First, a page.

• There is no justification for the use of ultrasonic cleaners in the procedure of TiO2 nanoparticles incorporation into PMMA.
  • The reduced polymerisation time of the new biomaterial fully enables the performance of standard procedures related to the creation of denture bases.
  • Due to the considerable change in the colour, the clinical application is limited to the performance of repairs or relining of the prosthesis, where the new material is located in an area with no aesthetic requirements (impression surface or not exposed polished surface of the denture base).

Author Contributions

Conceptualization, M.C., M.S., J.W., W.Ł., J.K.-J. and E.M.-N.; Data curation, M.C., J.W., and M.S.; Formal analysis, J.W.; Funding acquisition, W.Ł., J.K.-J. and E.M.-N.; Investigation, M.C., J.W. and M.S.; Methodology, M.C., J.W., M.S. and J.K.-J. Project administration, W.Ł., J.K.-J. and E.M.-N.; Resources, M.C., J.W. and M.S.; Supervision, M.C., W.Ł., and E.M.-N.; Validation, W.Ł. and E.M.-N.; Writing—original draft, M.C., J.W. and M.S.;Writing—review and editing, W.Ł., J.K.-J. and E.M.-N. All authors have read and agreed to the published version of the manuscript.


Part of the research project was carried out with the use of equipment funded by the project CePT, reference: POIG.02.02.00-14-024/08, financed by the European Regional Development Fund within the Operational Programme “Innovative Economy” for 2007–2013.


The authors would like to thank J. Mizeracki and S. Gierlotka from the Institute of High Pressure Physics of the Polish Academy of Sciences.

Conflicts of Interest

The authors declare no conflict of interest.


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Figure 1. X-ray diffraction pattern of TiO2 nanoparticles (NPs).
Figure 1. X-ray diffraction pattern of TiO2 nanoparticles (NPs).
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Figure 2. SEM images of NPs: (ad) TiO2.
Figure 2. SEM images of NPs: (ad) TiO2.
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Figure 3. TEM images of NPs: (a,b) TiO2.
Figure 3. TEM images of NPs: (a,b) TiO2.
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Figure 4. Element map of the nanocomposite for Ti (TiO2 NPs Cp = 1 wt%) using energy-dispersive X-ray spectroscopy (EDS) on SEM (nanocomposite manufactured without the sonication process).
Figure 4. Element map of the nanocomposite for Ti (TiO2 NPs Cp = 1 wt%) using energy-dispersive X-ray spectroscopy (EDS) on SEM (nanocomposite manufactured without the sonication process).
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Figure 5. Representative SEM image of the nanocomposite (TiO2 NPs Cp = 1 wt%).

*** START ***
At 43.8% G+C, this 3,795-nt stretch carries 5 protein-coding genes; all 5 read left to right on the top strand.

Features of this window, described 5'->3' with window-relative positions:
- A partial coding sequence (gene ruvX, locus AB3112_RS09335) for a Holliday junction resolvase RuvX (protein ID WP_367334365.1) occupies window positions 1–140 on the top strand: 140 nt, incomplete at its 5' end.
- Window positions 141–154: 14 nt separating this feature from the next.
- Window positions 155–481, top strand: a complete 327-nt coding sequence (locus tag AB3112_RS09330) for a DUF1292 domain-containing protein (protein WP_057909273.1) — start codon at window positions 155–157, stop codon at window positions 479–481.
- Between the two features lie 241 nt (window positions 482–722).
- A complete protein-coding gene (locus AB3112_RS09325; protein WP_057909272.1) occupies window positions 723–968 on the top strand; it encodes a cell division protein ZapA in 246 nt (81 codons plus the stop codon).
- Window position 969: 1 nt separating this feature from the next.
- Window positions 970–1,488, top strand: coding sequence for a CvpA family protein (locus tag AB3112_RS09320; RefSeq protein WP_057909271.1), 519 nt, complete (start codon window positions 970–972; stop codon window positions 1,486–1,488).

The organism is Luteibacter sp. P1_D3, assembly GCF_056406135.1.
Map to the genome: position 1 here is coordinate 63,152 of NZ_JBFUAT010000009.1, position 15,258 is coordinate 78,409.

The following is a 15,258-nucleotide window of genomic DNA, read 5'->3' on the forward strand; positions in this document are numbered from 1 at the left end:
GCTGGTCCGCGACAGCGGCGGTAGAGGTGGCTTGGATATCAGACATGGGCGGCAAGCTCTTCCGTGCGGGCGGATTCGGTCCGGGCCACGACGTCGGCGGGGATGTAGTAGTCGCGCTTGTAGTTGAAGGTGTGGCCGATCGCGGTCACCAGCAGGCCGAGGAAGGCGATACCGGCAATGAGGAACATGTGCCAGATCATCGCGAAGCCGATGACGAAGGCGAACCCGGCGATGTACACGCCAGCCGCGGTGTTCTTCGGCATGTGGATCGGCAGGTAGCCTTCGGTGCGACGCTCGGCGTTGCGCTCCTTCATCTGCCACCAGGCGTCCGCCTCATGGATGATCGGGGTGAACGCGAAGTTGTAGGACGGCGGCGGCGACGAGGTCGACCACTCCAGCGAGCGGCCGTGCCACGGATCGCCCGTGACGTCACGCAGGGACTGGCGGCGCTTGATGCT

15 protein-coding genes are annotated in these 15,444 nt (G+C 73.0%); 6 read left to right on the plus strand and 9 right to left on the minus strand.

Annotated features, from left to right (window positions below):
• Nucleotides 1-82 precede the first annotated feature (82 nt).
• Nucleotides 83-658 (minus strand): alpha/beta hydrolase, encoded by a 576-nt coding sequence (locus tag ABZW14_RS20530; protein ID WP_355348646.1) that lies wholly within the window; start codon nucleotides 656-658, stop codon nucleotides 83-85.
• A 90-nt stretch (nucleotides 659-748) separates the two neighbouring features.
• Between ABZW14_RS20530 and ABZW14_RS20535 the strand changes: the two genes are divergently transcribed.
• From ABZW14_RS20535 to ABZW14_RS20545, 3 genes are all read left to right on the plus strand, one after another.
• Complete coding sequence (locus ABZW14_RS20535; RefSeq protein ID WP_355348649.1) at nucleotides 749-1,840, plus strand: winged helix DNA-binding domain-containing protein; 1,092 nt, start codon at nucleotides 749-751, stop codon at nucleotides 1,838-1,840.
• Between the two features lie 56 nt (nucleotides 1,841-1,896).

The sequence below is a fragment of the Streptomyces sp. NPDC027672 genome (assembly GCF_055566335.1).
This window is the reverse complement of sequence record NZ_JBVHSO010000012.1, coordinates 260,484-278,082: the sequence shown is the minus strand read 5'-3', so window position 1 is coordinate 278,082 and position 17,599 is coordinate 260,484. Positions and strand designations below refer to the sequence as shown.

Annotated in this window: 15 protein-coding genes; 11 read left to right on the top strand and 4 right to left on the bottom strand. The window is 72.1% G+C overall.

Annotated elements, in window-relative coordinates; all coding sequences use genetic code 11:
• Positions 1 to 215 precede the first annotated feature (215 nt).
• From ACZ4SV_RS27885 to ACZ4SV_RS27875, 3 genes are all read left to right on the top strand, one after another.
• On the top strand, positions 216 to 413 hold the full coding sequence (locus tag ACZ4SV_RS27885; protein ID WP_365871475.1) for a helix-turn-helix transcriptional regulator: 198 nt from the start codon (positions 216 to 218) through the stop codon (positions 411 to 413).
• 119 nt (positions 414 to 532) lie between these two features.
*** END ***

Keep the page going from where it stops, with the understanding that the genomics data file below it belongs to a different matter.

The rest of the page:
Figure 5. Representative SEM image of the nanocomposite (TiO2 NPs Cp = 1 wt%).
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Figure 6. Representative SEM image of the nanocomposite (TiO2 NPs Cp = 2 wt%).
Figure 6. Representative SEM image of the nanocomposite (TiO2 NPs Cp = 2 wt%).
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Figure 7. Element map of the nanocomposite for Ti (TiO2 NPs Cp = 2 wt%) using EDS on SEM.
Figure 7. Element map of the nanocomposite for Ti (TiO2 NPs Cp = 2 wt%) using EDS on SEM.
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Figure 8. Representative SEM image of the nanocomposite (TiO2 NPs Cp = 2 wt%).
Figure 8. Representative SEM image of the nanocomposite (TiO2 NPs Cp = 2 wt%).
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Figure 9. Element map of the nanocomposite for Ti (TiO2 NPs Cp = 1 wt%) using EDS on SEM (nanocomposite manufactured with the sonication process).
Figure 9. Element map of the nanocomposite for Ti (TiO2 NPs Cp = 1 wt%) using EDS on SEM (nanocomposite manufactured with the sonication process).
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Figure 10. Box plot of the polymerisation time of nanocomposites.
Figure 10. Box plot of the polymerisation time of nanocomposites.
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Figure 11. Photographs with the 60× magnification of the control group (a) and the test groups: 1% nanocomposite (b), 2% nanocomposite (c).
Figure 11. Photographs with the 60× magnification of the control group (a) and the test groups: 1% nanocomposite (b), 2% nanocomposite (c).
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Table 1. Composition of particular nanocomposites.
Table 1. Composition of particular nanocomposites.